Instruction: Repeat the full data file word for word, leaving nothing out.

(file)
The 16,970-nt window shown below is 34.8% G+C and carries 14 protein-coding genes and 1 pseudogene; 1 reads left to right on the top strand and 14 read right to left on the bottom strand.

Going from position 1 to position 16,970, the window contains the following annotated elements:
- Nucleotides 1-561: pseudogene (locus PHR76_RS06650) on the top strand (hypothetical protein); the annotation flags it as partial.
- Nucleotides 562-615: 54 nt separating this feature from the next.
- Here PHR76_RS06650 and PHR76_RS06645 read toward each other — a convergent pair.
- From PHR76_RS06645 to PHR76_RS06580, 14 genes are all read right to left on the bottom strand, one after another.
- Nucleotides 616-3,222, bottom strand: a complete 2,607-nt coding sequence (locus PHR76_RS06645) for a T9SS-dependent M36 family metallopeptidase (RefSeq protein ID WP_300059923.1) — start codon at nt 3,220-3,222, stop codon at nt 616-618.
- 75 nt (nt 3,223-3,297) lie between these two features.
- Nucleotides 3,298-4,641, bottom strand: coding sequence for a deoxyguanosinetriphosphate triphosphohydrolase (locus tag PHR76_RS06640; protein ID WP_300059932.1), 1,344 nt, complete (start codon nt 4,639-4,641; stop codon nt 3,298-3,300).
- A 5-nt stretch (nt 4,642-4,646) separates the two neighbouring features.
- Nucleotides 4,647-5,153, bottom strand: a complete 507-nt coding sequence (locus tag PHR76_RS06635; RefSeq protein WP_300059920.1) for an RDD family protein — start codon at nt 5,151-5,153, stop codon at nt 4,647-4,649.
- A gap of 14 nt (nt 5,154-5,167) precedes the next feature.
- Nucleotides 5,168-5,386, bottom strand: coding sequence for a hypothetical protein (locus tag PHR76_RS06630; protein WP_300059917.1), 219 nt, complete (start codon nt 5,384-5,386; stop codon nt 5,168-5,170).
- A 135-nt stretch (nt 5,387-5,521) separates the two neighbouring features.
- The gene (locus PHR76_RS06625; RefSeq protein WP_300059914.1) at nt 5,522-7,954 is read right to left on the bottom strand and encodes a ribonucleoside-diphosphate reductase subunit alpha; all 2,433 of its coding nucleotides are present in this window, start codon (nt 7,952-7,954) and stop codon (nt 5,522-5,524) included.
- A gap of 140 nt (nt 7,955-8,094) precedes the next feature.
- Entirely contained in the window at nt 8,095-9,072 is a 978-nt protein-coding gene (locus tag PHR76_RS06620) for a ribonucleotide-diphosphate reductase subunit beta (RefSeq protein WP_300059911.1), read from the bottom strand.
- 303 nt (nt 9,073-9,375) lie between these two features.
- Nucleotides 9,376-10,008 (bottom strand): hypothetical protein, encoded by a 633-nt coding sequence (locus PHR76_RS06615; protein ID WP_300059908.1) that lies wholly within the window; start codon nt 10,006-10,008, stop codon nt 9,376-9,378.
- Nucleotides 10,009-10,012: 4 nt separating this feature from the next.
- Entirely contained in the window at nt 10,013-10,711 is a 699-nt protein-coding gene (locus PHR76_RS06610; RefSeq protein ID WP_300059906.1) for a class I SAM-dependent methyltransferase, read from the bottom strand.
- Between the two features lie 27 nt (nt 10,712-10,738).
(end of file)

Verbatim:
The 16,970-nt window shown below is 34.8% G+C and carries 14 protein-coding genes and 1 pseudogene; 1 reads left to right on the top strand and 14 read right to left on the bottom strand.

Going from position 1 to position 16,970, the window contains the following annotated elements:
- Nucleotides 1-561: pseudogene (locus PHR76_RS06650) on the top strand (hypothetical protein); the annotation flags it as partial.
- Nucleotides 562-615: 54 nt separating this feature from the next.
- Here PHR76_RS06650 and PHR76_RS06645 read toward each other — a convergent pair.
- From PHR76_RS06645 to PHR76_RS06580, 14 genes are all read right to left on the bottom strand, one after another.
- Nucleotides 616-3,222, bottom strand: a complete 2,607-nt coding sequence (locus PHR76_RS06645) for a T9SS-dependent M36 family metallopeptidase (RefSeq protein ID WP_300059923.1) — start codon at nt 3,220-3,222, stop codon at nt 616-618.
- 75 nt (nt 3,223-3,297) lie between these two features.
- Nucleotides 3,298-4,641, bottom strand: coding sequence for a deoxyguanosinetriphosphate triphosphohydrolase (locus tag PHR76_RS06640; protein ID WP_300059932.1), 1,344 nt, complete (start codon nt 4,639-4,641; stop codon nt 3,298-3,300).
- A 5-nt stretch (nt 4,642-4,646) separates the two neighbouring features.
- Nucleotides 4,647-5,153, bottom strand: a complete 507-nt coding sequence (locus tag PHR76_RS06635; RefSeq protein WP_300059920.1) for an RDD family protein — start codon at nt 5,151-5,153, stop codon at nt 4,647-4,649.
- A gap of 14 nt (nt 5,154-5,167) precedes the next feature.
- Nucleotides 5,168-5,386, bottom strand: coding sequence for a hypothetical protein (locus tag PHR76_RS06630; protein WP_300059917.1), 219 nt, complete (start codon nt 5,384-5,386; stop codon nt 5,168-5,170).
- A 135-nt stretch (nt 5,387-5,521) separates the two neighbouring features.
- The gene (locus PHR76_RS06625; RefSeq protein WP_300059914.1) at nt 5,522-7,954 is read right to left on the bottom strand and encodes a ribonucleoside-diphosphate reductase subunit alpha; all 2,433 of its coding nucleotides are present in this window, start codon (nt 7,952-7,954) and stop codon (nt 5,522-5,524) included.
- A gap of 140 nt (nt 7,955-8,094) precedes the next feature.
- Entirely contained in the window at nt 8,095-9,072 is a 978-nt protein-coding gene (locus tag PHR76_RS06620) for a ribonucleotide-diphosphate reductase subunit beta (RefSeq protein WP_300059911.1), read from the bottom strand.
- 303 nt (nt 9,073-9,375) lie between these two features.
- Nucleotides 9,376-10,008 (bottom strand): hypothetical protein, encoded by a 633-nt coding sequence (locus PHR76_RS06615; protein ID WP_300059908.1) that lies wholly within the window; start codon nt 10,006-10,008, stop codon nt 9,376-9,378.
- Nucleotides 10,009-10,012: 4 nt separating this feature from the next.
- Entirely contained in the window at nt 10,013-10,711 is a 699-nt protein-coding gene (locus PHR76_RS06610; RefSeq protein ID WP_300059906.1) for a class I SAM-dependent methyltransferase, read from the bottom strand.
- Between the two features lie 27 nt (nt 10,712-10,738).